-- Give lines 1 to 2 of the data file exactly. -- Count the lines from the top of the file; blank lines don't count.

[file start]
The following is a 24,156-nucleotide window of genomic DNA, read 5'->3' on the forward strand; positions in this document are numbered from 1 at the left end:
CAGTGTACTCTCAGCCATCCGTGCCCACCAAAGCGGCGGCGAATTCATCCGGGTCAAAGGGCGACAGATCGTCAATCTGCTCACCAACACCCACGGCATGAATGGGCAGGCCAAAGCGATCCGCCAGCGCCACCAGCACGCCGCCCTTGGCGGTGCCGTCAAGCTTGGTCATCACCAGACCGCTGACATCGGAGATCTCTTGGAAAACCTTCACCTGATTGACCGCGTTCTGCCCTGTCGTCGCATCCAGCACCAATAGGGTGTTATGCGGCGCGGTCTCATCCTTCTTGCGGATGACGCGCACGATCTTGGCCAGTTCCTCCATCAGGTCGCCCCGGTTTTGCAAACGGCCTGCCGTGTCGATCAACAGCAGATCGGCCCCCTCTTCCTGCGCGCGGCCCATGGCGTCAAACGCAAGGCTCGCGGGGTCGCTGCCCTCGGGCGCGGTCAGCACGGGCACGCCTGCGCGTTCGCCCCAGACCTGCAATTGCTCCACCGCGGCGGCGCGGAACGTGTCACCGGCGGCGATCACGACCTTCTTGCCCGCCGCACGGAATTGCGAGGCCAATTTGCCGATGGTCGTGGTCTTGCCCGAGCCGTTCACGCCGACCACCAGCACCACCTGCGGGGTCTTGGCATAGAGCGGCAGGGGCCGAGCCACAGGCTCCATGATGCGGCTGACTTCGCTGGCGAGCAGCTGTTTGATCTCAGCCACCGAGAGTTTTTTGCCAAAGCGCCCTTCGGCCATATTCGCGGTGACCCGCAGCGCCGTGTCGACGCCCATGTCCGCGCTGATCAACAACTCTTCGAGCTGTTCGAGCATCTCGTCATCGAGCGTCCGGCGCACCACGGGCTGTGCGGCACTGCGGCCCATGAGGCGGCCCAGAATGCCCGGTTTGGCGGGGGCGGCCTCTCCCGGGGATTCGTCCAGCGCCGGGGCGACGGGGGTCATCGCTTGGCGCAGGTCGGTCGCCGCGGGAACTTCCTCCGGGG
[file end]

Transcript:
The following is a 24,156-nucleotide window of genomic DNA, read 5'->3' on the forward strand; positions in this document are numbered from 1 at the left end:
CAGTGTACTCTCAGCCATCCGTGCCCACCAAAGCGGCGGCGAATTCATCCGGGTCAAAGGGCGACAGATCGTCAATCTGCTCACCAACACCCACGGCATGAATGGGCAGGCCAAAGCGATCCGCCAGCGCCACCAGCACGCCGCCCTTGGCGGTGCCGTCAAGCTTGGTCATCACCAGACCGCTGACATCGGAGATCTCTTGGAAAACCTTCACCTGATTGACCGCGTTCTGCCCTGTCGTCGCATCCAGCACCAATAGGGTGTTATGCGGCGCGGTCTCATCCTTCTTGCGGATGACGCGCACGATCTTGGCCAGTTCCTCCATCAGGTCGCCCCGGTTTTGCAAACGGCCTGCCGTGTCGATCAACAGCAGATCGGCCCCCTCTTCCTGCGCGCGGCCCATGGCGTCAAACGCAAGGCTCGCGGGGTCGCTGCCCTCGGGCGCGGTCAGCACGGGCACGCCTGCGCGTTCGCCCCAGACCTGCAATTGCTCCACCGCGGCGGCGCGGAACGTGTCACCGGCGGCGATCACGACCTTCTTGCCCGCCGCACGGAATTGCGAGGCCAATTTGCCGATGGTCGTGGTCTTGCCCGAGCCGTTCACGCCGACCACCAGCACCACCTGCGGGGTCTTGGCATAGAGCGGCAGGGGCCGAGCCACAGGCTCCATGATGCGGCTGACTTCGCTGGCGAGCAGCTGTTTGATCTCAGCCACCGAGAGTTTTTTGCCAAAGCGCCCTTCGGCCATATTCGCGGTGACCCGCAGCGCCGTGTCGACGCCCATGTCCGCGCTGATCAACAACTCTTCGAGCTGTTCGAGCATCTCGTCATCGAGCGTCCGGCGCACCACGGGCTGTGCGGCACTGCGGCCCATGAGGCGGCCCAGAATGCCCGGTTTGGCGGGGGCGGCCTCTCCCGGGGATTCGTCCAGCGCCGGGGCGACGGGGGTCATCGCTTGGCGCAGGTCGGTCGCCGCGGGAACTTCCTCCGGGG